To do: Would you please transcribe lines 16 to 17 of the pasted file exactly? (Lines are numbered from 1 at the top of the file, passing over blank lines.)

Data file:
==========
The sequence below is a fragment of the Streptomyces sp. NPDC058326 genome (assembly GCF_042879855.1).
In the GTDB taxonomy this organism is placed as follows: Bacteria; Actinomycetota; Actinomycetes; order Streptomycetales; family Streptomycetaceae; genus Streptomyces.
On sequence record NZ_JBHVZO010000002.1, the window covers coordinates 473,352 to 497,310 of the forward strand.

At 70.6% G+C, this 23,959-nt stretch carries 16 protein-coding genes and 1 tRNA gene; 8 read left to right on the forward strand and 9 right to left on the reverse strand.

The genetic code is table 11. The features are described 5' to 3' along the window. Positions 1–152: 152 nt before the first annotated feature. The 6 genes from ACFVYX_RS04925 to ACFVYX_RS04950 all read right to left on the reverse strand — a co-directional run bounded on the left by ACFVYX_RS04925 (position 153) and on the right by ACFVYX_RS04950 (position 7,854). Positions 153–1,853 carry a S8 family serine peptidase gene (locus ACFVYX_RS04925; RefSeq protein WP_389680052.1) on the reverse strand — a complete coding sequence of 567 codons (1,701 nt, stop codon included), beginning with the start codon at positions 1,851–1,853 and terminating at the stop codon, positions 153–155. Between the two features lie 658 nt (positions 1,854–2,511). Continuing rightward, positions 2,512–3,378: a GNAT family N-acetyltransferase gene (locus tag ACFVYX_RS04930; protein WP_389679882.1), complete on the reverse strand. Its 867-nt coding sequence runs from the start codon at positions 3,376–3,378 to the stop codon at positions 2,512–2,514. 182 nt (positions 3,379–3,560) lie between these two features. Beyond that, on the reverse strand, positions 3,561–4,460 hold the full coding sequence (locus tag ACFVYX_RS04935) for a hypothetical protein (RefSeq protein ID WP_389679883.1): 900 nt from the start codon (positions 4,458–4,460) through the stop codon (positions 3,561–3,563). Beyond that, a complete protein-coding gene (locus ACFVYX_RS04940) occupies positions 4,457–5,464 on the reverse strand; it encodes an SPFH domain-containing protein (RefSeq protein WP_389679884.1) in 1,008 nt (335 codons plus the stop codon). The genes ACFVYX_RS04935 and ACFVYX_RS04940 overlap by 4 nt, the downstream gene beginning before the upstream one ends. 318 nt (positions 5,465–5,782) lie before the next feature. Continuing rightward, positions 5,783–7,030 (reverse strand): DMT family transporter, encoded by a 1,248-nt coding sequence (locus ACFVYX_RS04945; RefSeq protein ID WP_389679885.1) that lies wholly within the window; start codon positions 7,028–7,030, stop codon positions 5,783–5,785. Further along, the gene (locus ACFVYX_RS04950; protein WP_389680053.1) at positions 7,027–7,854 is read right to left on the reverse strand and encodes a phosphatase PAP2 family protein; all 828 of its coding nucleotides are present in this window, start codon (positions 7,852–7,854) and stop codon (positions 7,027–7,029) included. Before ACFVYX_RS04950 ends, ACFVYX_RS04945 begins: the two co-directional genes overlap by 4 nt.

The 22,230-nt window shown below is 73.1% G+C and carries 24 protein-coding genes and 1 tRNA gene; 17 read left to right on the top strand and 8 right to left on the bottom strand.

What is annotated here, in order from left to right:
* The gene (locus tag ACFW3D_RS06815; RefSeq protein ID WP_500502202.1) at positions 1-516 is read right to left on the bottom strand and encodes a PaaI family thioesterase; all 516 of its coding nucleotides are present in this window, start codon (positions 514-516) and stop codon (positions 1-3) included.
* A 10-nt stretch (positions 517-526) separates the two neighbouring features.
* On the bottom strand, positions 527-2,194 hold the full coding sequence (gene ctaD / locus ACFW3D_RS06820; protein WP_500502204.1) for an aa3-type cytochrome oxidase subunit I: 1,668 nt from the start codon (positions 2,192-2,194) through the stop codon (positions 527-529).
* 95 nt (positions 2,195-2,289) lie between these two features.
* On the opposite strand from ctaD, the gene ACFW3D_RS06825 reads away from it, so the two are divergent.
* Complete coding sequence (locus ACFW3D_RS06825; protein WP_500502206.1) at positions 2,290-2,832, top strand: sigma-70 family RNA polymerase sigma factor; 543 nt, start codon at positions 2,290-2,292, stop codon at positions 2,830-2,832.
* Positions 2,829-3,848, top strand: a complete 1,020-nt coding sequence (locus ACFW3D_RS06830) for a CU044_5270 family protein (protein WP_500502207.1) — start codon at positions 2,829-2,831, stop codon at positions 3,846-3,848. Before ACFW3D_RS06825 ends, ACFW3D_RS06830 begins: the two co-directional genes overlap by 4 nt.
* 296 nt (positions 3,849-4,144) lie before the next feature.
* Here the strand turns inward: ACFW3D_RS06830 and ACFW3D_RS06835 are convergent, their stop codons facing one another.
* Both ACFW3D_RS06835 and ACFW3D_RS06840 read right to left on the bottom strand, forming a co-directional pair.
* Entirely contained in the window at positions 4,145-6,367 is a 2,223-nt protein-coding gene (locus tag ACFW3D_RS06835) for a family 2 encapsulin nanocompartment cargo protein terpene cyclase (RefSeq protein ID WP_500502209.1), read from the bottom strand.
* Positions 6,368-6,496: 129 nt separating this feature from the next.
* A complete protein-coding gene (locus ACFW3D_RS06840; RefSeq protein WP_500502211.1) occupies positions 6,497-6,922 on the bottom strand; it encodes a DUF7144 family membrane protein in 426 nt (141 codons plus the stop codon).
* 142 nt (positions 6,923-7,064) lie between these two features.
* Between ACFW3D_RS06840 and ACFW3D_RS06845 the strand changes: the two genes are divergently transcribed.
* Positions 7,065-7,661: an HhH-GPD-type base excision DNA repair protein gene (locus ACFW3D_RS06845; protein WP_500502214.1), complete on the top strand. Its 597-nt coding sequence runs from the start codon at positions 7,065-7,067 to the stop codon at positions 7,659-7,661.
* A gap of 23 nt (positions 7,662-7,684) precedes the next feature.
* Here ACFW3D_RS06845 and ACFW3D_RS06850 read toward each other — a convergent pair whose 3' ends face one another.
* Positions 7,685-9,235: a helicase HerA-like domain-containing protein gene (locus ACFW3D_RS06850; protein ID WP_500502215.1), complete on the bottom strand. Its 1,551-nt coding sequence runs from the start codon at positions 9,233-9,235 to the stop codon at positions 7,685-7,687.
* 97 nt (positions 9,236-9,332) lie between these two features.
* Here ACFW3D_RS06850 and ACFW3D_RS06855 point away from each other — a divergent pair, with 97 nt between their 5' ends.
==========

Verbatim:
* Here the strand turns inward: ACFW3D_RS06830 and ACFW3D_RS06835 are convergent, their stop codons facing one another.
* Both ACFW3D_RS06835 and ACFW3D_RS06840 read right to left on the bottom strand, forming a co-directional pair.